The puzzle of creative infidels
Faith & Inspiration | D.C. Innes
When Larry Norman was inventing Christian rock back in the 1970s, he sang, “Why Should the Devil Have All the Good Music?” Have you noticed that while all beauty and order come from God, many of the great human works—the creative elaboration of the wonders God has hidden in the fabric of His creation—are the works of people who neither know Him nor love Him? Why does good creativity happen to bad people?
Think of the glories of Greek antiquity. Their magnificent sculptures and colonnaded buildings were often dedicated to wicked idols. The arabesque inlays of Islamic architecture, the romantic symphonies of Beethoven, and the graceful elegance of Steve Jobs’ entire line of Apple products are glorious testimonies to the beauty and goodness of the Creator by people who applied their talent to establishing rival accounts of God and His world.
This should not surprise us. In the first chapter of Genesis, God gave Adam and his descendents the “creation mandate” (also called the “cultural mandate”) to take dominion over the earth (Genesis 1:26-28). God gave man a good and fruitful world, but man for his part was to out the full potential of that creation not only through agriculture but also through the industrial arts, fine arts, philosophy, and all manner of culture-making activity.
But the surprising development in Genesis 4 is that the first people to give themselves fruitfully to those labors were not in the righteous line of Seth, but the ungodly line of Cain. Indeed, their dear old dad was Lamech, the murderous megalomaniac who was the first bigamist and yet who gave us the first recorded poem in the Bible. The sons of this brute originate music, metallurgy, architecture, and animal husbandry. The godly, by contrast, start calling on the name of the Yahweh. That is, they turned their attention to deepening their worship life (4:26).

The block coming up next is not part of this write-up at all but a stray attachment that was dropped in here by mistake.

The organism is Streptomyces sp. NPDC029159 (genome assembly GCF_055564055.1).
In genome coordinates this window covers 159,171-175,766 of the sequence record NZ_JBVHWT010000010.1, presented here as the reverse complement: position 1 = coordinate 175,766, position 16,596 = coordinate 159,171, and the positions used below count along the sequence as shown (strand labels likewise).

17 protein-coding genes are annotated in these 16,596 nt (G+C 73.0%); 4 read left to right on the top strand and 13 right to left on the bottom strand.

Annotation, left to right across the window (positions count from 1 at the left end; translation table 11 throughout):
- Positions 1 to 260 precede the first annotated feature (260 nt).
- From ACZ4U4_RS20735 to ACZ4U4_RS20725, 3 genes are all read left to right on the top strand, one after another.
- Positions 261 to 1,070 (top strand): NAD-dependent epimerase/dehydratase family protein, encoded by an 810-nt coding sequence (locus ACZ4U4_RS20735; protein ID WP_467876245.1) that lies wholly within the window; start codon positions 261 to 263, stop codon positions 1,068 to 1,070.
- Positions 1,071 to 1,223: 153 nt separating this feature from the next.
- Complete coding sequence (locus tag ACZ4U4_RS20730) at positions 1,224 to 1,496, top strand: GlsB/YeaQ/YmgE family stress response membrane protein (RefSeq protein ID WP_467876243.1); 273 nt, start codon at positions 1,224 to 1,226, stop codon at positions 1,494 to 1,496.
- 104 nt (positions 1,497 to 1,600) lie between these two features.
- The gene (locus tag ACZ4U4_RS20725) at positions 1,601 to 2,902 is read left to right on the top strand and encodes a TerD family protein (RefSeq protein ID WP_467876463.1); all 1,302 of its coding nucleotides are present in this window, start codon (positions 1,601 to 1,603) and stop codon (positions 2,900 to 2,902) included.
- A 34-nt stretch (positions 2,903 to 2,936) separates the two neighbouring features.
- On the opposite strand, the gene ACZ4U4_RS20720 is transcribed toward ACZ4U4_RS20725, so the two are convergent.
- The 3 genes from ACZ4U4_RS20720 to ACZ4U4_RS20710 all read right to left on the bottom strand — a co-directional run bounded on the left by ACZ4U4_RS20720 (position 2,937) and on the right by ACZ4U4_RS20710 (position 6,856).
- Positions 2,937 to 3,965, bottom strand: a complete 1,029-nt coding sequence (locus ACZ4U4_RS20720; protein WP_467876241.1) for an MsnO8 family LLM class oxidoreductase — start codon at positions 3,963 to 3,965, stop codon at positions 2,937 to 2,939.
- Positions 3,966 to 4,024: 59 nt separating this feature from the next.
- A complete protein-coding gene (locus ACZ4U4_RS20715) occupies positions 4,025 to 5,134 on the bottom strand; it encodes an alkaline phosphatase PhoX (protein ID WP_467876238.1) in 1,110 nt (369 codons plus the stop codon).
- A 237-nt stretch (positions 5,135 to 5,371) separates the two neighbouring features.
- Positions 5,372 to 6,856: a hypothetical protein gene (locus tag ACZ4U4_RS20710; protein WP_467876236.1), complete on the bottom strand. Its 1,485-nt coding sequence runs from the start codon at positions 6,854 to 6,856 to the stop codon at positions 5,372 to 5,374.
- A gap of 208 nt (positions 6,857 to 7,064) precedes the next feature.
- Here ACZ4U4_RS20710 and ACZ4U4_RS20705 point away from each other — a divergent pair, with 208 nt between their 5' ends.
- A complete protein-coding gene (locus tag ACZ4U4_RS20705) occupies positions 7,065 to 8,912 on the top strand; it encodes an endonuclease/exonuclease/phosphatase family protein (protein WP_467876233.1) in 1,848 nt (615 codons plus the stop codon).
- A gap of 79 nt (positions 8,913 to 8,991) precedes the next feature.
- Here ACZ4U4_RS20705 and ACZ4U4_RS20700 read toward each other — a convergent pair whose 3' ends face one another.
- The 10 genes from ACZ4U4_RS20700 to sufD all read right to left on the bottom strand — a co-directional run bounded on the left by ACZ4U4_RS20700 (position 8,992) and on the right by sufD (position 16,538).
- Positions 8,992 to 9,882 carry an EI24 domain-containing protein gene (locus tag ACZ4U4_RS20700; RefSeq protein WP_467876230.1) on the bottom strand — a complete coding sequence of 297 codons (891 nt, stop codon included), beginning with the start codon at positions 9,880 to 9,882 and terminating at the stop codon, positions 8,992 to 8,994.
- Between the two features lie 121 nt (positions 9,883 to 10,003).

I draw three lessons for this insight. First, dominance of a cultural field by the ungodly is no reflection of the legitimacy of that field for Christian endeavor. The Lamechites were a sign of God’s superabounding mercy on His human creation, and we still have much to gain, by God’s common grace, from the treasures of wisdom, art, and invention to be found among those who are ignorant of Scripture and strangers to Christ.
Second, we should first give ourselves to the improvement of our souls and taking hold of God firmly in love if we are to develop those cultural enterprises as God most fully intends them, i.e., with Christian understanding and loving application.
Finally, I find it remarkable that, though I have been attending faithful churches with robust expository pulpits for 30 years, I have only now come to understand the import of these texts. Never think you can lay aside the Scriptures because you “know” them. You don’t. Read and read again. And again. As the ancient Gregory said, the Scriptures are a stream in which an elephant may swim and a lamb may wade.
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